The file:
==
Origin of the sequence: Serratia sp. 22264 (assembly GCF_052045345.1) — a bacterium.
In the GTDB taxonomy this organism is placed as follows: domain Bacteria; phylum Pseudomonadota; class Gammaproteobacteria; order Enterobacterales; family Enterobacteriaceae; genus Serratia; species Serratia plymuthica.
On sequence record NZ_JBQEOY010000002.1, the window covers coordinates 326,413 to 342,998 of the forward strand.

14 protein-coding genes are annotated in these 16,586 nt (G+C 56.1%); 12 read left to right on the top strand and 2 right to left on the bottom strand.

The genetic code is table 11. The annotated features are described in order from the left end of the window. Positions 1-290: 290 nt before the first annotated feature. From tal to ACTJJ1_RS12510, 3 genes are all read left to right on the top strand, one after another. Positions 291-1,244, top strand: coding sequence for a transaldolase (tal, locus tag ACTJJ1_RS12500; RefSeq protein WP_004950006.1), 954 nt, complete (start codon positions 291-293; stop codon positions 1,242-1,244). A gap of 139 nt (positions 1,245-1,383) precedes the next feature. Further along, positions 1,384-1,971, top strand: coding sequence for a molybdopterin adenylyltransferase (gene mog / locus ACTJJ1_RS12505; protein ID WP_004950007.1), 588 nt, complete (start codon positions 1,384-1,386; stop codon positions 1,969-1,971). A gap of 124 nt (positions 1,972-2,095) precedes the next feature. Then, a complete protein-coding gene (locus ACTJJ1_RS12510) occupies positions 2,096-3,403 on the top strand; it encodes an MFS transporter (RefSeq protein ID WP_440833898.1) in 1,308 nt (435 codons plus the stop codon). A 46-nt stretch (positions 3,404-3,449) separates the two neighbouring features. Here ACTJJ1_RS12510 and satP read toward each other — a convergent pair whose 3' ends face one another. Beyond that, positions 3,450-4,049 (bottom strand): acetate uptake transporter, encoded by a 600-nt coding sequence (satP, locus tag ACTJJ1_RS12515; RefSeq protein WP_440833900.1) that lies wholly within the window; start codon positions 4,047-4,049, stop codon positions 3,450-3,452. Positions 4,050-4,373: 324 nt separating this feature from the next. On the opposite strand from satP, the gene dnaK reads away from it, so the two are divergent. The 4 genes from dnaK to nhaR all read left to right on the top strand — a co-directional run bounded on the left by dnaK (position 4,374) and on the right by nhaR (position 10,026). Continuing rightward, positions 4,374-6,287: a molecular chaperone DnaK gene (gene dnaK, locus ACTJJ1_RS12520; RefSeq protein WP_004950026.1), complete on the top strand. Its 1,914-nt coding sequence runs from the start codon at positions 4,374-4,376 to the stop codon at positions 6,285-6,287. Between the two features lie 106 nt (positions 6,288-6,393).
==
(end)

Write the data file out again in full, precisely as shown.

Origin of the sequence: Serratia sp. 22264 (assembly GCF_052045345.1) — a bacterium.
In the GTDB taxonomy this organism is placed as follows: domain Bacteria; phylum Pseudomonadota; class Gammaproteobacteria; order Enterobacterales; family Enterobacteriaceae; genus Serratia; species Serratia plymuthica.
On sequence record NZ_JBQEOY010000002.1, the window covers coordinates 326,413 to 342,998 of the forward strand.

14 protein-coding genes are annotated in these 16,586 nt (G+C 56.1%); 12 read left to right on the top strand and 2 right to left on the bottom strand.

The genetic code is table 11. The annotated features are described in order from the left end of the window. Positions 1-290: 290 nt before the first annotated feature. From tal to ACTJJ1_RS12510, 3 genes are all read left to right on the top strand, one after another. Positions 291-1,244, top strand: coding sequence for a transaldolase (tal, locus tag ACTJJ1_RS12500; RefSeq protein WP_004950006.1), 954 nt, complete (start codon positions 291-293; stop codon positions 1,242-1,244). A gap of 139 nt (positions 1,245-1,383) precedes the next feature. Further along, positions 1,384-1,971, top strand: coding sequence for a molybdopterin adenylyltransferase (gene mog / locus ACTJJ1_RS12505; protein ID WP_004950007.1), 588 nt, complete (start codon positions 1,384-1,386; stop codon positions 1,969-1,971). A gap of 124 nt (positions 1,972-2,095) precedes the next feature. Then, a complete protein-coding gene (locus ACTJJ1_RS12510) occupies positions 2,096-3,403 on the top strand; it encodes an MFS transporter (RefSeq protein ID WP_440833898.1) in 1,308 nt (435 codons plus the stop codon). A 46-nt stretch (positions 3,404-3,449) separates the two neighbouring features. Here ACTJJ1_RS12510 and satP read toward each other — a convergent pair whose 3' ends face one another. Beyond that, positions 3,450-4,049 (bottom strand): acetate uptake transporter, encoded by a 600-nt coding sequence (satP, locus tag ACTJJ1_RS12515; RefSeq protein WP_440833900.1) that lies wholly within the window; start codon positions 4,047-4,049, stop codon positions 3,450-3,452. Positions 4,050-4,373: 324 nt separating this feature from the next. On the opposite strand from satP, the gene dnaK reads away from it, so the two are divergent. The 4 genes from dnaK to nhaR all read left to right on the top strand — a co-directional run bounded on the left by dnaK (position 4,374) and on the right by nhaR (position 10,026). Continuing rightward, positions 4,374-6,287: a molecular chaperone DnaK gene (gene dnaK, locus ACTJJ1_RS12520; RefSeq protein WP_004950026.1), complete on the top strand. Its 1,914-nt coding sequence runs from the start codon at positions 4,374-4,376 to the stop codon at positions 6,285-6,287. Between the two features lie 106 nt (positions 6,288-6,393).